As I open the door to the storage room, I almost fall over. What the hell? I organized this a week ago. Boxes are piled high, things thrown around, and nothing is where it should be. In all the years we’ve owned this store, I’ve never seen it like this. My mother is methodical about knowing where her inventory is.
I’ll never find anything in here.
I climb over the boxes and make it to the deep freeze. Thankfully, there are a few pints of the ice cream Wyatt is looking for on a shelf so I don’t have to dig through boxes.
“You okay?” he asks as I stumble out of the storage area and shove my hair back.
“I apparently have a lot of work to do back there.”
He peaks his head around and nods. “You could always call Trent.”
“I know you didn’t just say that.”
“I heard you have a pretty interesting night comin’ up.” Wyatt smiles, egging me on.
This town is frustrating as all hell. I’ve always loved it here—until now. “Wyatt Hennington, you better get back to your wife or you’re going to be full of holes.”
He laughs and hands me a ten dollar bill. “I’m just sayin’ is all. My brother can’t be too happy if he knows you’re goin’ out with Cooper.”
“You can just say yourself right out that door.” My accent thickens as I say it. “Your brother had plenty of time to stake his claim. He chose not to.”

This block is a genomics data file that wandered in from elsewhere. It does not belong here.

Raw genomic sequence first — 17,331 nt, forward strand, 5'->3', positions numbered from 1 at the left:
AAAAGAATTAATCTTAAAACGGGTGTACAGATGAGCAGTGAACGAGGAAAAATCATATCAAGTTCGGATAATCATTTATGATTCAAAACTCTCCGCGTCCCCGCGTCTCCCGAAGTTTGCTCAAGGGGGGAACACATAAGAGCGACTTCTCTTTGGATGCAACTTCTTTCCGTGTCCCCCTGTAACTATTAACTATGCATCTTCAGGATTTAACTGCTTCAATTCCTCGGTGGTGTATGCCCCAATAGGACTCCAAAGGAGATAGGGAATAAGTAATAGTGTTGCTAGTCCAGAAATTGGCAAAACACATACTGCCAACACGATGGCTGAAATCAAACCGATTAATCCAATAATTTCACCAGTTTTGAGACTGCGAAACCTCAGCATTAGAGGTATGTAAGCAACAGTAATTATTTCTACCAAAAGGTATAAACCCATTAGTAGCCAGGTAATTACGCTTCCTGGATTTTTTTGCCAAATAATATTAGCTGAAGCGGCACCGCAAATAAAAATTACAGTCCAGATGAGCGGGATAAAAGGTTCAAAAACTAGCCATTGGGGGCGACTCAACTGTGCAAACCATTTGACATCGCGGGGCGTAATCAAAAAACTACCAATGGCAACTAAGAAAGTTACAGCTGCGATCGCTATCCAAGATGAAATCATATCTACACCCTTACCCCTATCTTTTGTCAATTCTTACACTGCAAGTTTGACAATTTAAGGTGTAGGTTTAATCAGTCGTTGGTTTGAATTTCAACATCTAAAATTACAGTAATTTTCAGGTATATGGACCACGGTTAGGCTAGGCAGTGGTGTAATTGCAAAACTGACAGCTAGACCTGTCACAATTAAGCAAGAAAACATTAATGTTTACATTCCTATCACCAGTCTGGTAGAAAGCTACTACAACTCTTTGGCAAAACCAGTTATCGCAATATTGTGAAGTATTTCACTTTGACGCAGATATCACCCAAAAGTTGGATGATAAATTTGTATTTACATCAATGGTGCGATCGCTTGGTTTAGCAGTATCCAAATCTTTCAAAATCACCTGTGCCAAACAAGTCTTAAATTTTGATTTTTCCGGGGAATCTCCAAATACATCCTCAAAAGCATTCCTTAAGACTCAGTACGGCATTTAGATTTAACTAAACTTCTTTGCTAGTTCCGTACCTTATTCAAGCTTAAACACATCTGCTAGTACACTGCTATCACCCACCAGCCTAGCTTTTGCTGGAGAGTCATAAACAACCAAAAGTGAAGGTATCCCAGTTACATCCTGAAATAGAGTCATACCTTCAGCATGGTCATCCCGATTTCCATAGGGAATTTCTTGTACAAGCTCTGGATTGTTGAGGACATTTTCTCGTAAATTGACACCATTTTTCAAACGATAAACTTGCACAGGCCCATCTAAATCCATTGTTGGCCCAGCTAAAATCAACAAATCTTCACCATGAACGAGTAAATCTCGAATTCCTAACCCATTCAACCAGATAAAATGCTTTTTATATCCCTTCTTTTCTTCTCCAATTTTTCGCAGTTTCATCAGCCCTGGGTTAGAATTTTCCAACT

Wyatt, Presley, and I were all in the same grade. The three of us were partners in crime, always into some kind of trouble. Before he met Angie, Wyatt had a thing for Presley, which was awkward at times, but it was always the three of us. Then Presley fell in love with Zach, and my heart became attached to Trent. Poor Wyatt was suddenly the odd man out. Plus, his heart’s desire was tied to his brother.
I always felt bad for him, but he never once felt bad for himself. Too many nights he would listen to one of us cryin’ over what one of his brothers did. He’d listen, tell us we were nuts, and make us laugh.
There’s no one in the world who deserves happiness as much as he does, but if he brings up his brother again, I may have to beat his ass.
“I know you’ve finally had enough, not like I didn’t tell you to put your foot down a million times, but you know he loves you.”